The fact that my wife has apparently started to use her phone more like a teenager than a 40-year-old had me worried, so I got online and looked up the last bill, curious about our respective texting habits.

Last month, I sent 138 texts. I was shocked. I considered that to be a lot. My wife, on the other hand, sent 592. That’s 20 per day. I can’t name one other activity, besides breathing, that I do 20 times per day.

The only people that were on the phone 20 times per day when I was a kid were stock traders and the 911 operator in the big city. Everyone else used the phone three times a day. Four max.

Because I was shocked at my wife’s text numbers, and because I knew that she was still probably way low compared to today’s youth, I looked up the national averages.


The average teenager these days sends 3,339 texts per month. The average teen girl sends 4,050 per month. That’s 135 per day. I don’t think I even breathe in and out that many times per day. They must have thumbs like ninjas.

The usage drops off astronomically, as you would expect, as the user group gets older. The 55-64-year-old crowd hardly texts at all, and the 65+ crowd apparently does not even know what a text is. Astonishingly, my wife is actually average for the 35-45 crowd. I am the slacker of my age group with only 138 texts per month. That worries me.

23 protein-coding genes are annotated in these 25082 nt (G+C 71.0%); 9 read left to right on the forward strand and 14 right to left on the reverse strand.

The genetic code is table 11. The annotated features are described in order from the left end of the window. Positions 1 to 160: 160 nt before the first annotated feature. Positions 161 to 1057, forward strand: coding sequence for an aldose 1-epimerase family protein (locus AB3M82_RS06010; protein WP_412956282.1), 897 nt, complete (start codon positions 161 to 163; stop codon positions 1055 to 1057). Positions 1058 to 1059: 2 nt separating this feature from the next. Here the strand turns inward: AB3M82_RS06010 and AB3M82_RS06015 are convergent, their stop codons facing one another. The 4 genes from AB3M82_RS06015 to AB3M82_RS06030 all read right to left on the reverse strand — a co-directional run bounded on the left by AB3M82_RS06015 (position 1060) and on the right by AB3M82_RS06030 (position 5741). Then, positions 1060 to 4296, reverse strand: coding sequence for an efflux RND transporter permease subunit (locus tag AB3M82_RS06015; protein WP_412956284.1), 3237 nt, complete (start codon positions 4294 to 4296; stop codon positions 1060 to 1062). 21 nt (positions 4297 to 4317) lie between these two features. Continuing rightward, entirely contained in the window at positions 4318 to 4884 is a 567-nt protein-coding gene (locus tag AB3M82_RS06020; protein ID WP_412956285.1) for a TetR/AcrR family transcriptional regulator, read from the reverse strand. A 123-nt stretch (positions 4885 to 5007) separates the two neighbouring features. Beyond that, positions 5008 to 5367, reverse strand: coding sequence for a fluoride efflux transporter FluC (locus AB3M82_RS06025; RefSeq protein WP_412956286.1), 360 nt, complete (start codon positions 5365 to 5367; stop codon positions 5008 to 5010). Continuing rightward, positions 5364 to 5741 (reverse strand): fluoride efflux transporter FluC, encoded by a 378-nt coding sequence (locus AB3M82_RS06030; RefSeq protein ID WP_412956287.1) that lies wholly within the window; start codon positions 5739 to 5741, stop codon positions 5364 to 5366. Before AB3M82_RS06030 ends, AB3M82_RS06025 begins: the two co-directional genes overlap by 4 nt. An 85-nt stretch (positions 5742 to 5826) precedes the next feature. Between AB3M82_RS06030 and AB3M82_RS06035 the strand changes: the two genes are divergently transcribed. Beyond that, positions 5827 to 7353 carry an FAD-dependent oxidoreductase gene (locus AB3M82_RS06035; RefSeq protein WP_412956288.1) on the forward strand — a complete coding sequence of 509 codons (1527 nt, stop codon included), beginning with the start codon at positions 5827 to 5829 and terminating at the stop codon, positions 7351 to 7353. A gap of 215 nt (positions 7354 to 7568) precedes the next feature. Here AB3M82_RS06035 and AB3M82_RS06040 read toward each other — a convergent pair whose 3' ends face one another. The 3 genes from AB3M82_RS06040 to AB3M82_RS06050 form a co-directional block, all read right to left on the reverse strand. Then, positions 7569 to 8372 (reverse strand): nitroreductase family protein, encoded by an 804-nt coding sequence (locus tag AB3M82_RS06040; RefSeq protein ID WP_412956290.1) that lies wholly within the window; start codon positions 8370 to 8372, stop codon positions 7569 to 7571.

I am honestly concerned about this. I grew up without a cell phone, and I consider it to have been a tremendously successful upbringing. Today’s kids are growing up not only with a cell phone, but a cell phone constantly in their hands, constantly using it. When they are not sending one of their 135 texts for the day, they are checking to see if they have any texts from other people, checking to see what Shakira and Justin Bieber are up to, playing Angry Birds, updating their Facebook status to, “OMG did you just see what Justin Bieber just tweeted?”, and then sending another nine OMG texts. Seriously, watch a teenager for two minutes. If they do not look at their phone in that two minutes, they are either asleep or dead.

There is the exact same number of minutes in the day today as there was when I was growing up, and I assume teenagers still have to do homework, so what activity that was prevalent in my youth is losing out to all this screen time today? I don’t know for sure, but my guess is it’s the one that was instrumental in the development of social skills, concentration, patience, problem solving skills, and common sense. All traits that I see on the decline with today’s youth.